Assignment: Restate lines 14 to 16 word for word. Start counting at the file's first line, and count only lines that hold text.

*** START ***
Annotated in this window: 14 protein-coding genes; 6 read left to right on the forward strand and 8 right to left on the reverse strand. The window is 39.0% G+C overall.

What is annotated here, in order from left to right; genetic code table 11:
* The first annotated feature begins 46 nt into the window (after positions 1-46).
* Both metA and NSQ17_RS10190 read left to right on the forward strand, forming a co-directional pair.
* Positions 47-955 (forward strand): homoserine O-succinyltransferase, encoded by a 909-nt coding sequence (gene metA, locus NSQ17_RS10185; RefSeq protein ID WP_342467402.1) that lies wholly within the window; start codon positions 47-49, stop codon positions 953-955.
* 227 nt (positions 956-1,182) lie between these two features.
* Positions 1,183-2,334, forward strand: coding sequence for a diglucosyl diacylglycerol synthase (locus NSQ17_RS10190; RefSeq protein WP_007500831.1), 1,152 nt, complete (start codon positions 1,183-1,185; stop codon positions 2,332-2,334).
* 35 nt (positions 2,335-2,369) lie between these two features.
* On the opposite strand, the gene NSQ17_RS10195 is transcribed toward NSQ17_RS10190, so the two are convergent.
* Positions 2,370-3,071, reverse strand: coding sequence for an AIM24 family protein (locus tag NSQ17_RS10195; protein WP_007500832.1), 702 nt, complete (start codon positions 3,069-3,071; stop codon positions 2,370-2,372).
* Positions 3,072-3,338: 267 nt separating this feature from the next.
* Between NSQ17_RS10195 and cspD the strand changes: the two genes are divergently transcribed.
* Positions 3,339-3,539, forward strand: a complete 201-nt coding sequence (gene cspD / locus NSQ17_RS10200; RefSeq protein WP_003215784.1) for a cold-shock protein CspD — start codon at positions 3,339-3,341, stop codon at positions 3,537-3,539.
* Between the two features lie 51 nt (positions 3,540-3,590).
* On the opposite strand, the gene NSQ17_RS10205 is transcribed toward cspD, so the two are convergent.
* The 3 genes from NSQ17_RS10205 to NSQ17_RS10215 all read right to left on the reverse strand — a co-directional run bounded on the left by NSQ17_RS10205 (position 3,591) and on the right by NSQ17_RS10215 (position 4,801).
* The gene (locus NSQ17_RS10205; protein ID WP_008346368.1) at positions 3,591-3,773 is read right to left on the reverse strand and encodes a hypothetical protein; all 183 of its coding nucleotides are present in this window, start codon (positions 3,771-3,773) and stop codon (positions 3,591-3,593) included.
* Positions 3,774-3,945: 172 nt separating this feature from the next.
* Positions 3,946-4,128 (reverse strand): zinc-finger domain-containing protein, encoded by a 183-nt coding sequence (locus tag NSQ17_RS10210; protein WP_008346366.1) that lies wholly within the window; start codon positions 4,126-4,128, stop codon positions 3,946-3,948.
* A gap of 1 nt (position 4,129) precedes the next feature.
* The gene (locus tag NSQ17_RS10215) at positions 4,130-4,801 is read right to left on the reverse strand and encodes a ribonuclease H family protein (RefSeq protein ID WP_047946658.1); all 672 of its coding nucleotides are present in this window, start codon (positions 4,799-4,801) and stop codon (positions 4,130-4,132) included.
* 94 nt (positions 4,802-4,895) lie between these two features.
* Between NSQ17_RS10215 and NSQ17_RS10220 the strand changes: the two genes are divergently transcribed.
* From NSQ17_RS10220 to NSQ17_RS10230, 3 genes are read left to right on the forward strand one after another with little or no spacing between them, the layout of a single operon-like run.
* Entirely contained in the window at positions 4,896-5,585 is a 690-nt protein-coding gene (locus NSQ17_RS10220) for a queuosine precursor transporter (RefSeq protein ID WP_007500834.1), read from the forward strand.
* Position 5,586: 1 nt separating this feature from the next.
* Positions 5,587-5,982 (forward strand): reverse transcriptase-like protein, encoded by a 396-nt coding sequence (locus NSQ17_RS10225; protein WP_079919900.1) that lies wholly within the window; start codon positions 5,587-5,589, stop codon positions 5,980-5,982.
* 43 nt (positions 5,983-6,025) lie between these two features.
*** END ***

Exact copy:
* Between the two features lie 51 nt (positions 3,540-3,590).
* On the opposite strand, the gene NSQ17_RS10205 is transcribed toward cspD, so the two are convergent.
* The 3 genes from NSQ17_RS10205 to NSQ17_RS10215 all read right to left on the reverse strand — a co-directional run bounded on the left by NSQ17_RS10205 (position 3,591) and on the right by NSQ17_RS10215 (position 4,801).